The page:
For Nonprofits, Quid Pro Quo Isn’t a Simple Exchange
June 22, 2022

Quid pro quo donations occur when a nonprofit receives a payment that includes a contribution and the organization provides the donor with goods or services valued at less than the contributor’s payment. Among other things, these arrangements create reporting obligations for your nonprofit. And if you don’t meet these obligations, the IRS could assess financial penalties.

Give Written Notice

Quid pro quo rules apply if your nonprofit receives a donation of more than $75 and you provide a benefit to the donor. In such cases, give written notice to donors that they can deduct only the amount in excess of the value of the goods or services they receive in return. Also provide donors with a good faith estimate of the value of the goods or services provided in return.

This written acknowledgment must be provided when a donation is solicited or when it’s received. For example, if you’re holding a charity dinner, each ticket sold should disclose the tax-deductible portion of the ticket price. Additionally, the disclosure must be in a readily visible format — in other words, no small print. Examples can be found in IRS Publication 1771, “Charitable Contributions — Substantiation and Disclosure Requirements.”

Put a Price on Goods and Services

Before you can inform donors of the value of goods or services, you must put a price on them. Let’s say your nonprofit hosts a dinner for top donors at a high-end restaurant and pays for their meals. The donors then make large gifts. Here, determining value is fairly simple. The amount your organization paid for the meal would be considered the fair market value, and only the amount of the contributions in excess of this value would be tax-deductible for the donor.

But what if your charity sponsors a gala dinner at a hotel with live music where the hotel discounts the food and the band performs gratis — both as contributions to your organization? To establish the value to be reported to donors, determine what it would cost someone to attend a similar event. In this instance, you’d need to research comparable costs at local hotels for a dinner with entertainment. Or you could ask the hotel and band to tell you what they normally charge customers that aren’t charities.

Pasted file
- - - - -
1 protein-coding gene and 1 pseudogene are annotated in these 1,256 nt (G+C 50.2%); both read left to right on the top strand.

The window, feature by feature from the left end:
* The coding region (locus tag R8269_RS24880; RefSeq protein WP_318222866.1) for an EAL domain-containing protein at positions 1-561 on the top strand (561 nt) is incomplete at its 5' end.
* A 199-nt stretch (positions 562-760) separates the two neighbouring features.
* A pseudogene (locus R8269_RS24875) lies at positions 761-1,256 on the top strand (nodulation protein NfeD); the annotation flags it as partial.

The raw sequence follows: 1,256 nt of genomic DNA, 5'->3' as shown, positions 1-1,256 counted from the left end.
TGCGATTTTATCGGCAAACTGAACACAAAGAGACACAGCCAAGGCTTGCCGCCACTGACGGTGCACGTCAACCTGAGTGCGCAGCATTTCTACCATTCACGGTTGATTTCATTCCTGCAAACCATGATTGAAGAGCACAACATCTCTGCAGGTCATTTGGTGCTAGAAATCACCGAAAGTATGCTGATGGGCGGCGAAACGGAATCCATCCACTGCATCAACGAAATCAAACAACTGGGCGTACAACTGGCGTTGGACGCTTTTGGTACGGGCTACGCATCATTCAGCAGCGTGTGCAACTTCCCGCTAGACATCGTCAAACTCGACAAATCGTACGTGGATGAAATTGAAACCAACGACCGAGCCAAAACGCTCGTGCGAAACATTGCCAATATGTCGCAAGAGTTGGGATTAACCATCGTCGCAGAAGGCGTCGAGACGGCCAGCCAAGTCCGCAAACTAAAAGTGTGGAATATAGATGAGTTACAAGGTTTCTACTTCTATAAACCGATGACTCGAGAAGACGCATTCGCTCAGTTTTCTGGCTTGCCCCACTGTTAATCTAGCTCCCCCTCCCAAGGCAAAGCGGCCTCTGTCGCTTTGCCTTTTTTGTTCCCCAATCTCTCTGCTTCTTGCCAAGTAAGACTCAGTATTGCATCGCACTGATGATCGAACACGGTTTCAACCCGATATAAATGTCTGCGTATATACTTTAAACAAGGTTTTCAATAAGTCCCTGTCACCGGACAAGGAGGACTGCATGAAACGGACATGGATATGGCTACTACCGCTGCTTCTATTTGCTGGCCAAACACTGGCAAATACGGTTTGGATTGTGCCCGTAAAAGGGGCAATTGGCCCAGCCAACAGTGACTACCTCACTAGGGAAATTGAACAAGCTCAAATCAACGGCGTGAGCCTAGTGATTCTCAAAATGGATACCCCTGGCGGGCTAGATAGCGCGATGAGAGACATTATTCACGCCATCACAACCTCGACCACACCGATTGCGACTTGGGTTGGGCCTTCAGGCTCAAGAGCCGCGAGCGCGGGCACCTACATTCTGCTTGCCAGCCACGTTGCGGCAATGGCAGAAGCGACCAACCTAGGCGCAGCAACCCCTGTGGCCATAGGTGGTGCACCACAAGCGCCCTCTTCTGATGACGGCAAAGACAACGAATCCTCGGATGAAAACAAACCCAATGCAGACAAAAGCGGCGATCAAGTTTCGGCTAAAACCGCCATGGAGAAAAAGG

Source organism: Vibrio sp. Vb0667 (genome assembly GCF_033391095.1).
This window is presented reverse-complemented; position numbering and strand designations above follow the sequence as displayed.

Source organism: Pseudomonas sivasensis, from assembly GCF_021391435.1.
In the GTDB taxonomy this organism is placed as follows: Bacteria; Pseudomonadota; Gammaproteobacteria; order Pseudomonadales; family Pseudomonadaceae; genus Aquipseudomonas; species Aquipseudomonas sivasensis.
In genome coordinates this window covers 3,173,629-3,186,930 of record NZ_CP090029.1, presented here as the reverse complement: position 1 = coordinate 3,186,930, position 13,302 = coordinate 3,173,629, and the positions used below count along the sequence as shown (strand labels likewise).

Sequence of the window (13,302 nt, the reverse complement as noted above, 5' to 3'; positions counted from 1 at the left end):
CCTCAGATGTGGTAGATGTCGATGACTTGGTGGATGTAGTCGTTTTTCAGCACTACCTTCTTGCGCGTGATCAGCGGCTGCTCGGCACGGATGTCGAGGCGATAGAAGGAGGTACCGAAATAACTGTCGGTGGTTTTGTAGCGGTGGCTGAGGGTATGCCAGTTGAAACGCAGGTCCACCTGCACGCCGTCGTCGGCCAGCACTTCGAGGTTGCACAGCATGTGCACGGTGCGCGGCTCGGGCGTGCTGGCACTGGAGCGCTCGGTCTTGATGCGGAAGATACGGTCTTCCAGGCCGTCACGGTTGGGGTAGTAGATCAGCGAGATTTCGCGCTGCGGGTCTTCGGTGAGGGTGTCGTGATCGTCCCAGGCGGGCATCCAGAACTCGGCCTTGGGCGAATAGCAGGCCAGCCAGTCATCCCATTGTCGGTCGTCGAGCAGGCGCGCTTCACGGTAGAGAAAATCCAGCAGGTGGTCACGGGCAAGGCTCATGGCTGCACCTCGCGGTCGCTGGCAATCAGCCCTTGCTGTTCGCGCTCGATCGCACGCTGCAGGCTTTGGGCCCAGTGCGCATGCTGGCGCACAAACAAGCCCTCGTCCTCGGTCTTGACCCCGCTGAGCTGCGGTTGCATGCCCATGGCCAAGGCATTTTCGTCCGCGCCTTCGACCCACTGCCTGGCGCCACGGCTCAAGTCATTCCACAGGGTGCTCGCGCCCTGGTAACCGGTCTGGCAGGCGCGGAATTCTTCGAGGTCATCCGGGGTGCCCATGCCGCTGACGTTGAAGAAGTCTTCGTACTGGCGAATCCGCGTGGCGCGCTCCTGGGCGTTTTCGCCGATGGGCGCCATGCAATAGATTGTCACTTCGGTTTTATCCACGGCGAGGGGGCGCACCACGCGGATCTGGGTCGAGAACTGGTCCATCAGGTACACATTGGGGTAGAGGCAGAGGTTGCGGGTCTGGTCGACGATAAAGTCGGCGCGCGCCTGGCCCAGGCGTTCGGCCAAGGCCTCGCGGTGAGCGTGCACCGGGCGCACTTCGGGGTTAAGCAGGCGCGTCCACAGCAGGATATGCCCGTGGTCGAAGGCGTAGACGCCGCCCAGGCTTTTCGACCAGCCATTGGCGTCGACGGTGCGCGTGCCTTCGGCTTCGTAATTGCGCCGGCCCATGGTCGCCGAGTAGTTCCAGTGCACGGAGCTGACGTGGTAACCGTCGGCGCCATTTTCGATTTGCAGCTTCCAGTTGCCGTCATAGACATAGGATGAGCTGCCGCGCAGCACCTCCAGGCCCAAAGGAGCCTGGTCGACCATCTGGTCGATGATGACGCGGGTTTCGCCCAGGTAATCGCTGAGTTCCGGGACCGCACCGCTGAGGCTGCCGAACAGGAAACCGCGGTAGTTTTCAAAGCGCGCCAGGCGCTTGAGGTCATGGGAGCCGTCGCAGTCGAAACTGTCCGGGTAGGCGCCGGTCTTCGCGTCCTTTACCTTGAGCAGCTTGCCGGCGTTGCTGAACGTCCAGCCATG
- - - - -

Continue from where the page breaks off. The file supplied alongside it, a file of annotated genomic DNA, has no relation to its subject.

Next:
For donated auction items, ask what a willing buyer would pay for them in an “arm’s length” transaction — that is, in the marketplace. Report each item’s value on the item bid cards.

Note Exceptions

You don’t need to provide a donor with written notice if a donation qualifies as a “token exception” — for example, you give the donor an inexpensive item such as a coffee mug with your charity’s name on it. Exceptions also exist when certain membership benefits and religious benefits are exchanged. If you’re unsure about whether donations are considered quid pro quo, contact us.

© 2022

You might also like

Putting Accountability into Practice

Putting Accountability into Practice

At its base, “accountability” means taking responsibility for outcomes — both good and bad. But one common byproduct of accountability is that results are actually more likely to be positive than negative. That’s because accountable managers work proactively, seeking...

read more
The Audit Is Over. Now What?

The Audit Is Over. Now What?

Whew! That’s probably your reaction when outside experts announce that their audit of your nonprofit is complete. But even if auditors have left your premises and returned the documents they’ve reviewed, the work isn’t really over. Not only do your executive director...

read more
The FLSA Asks Your Nonprofit to Accurately Classify Staffers

The FLSA Asks Your Nonprofit to Accurately Classify Staffers

Are your nonprofit’s staffers employees or independent contractors? It’s an important question because under the Fair Labor Standards Act (FLSA), misclassifying workers can lead to penalties and other costs. If you haven’t reviewed your staffers’ status since the...

read more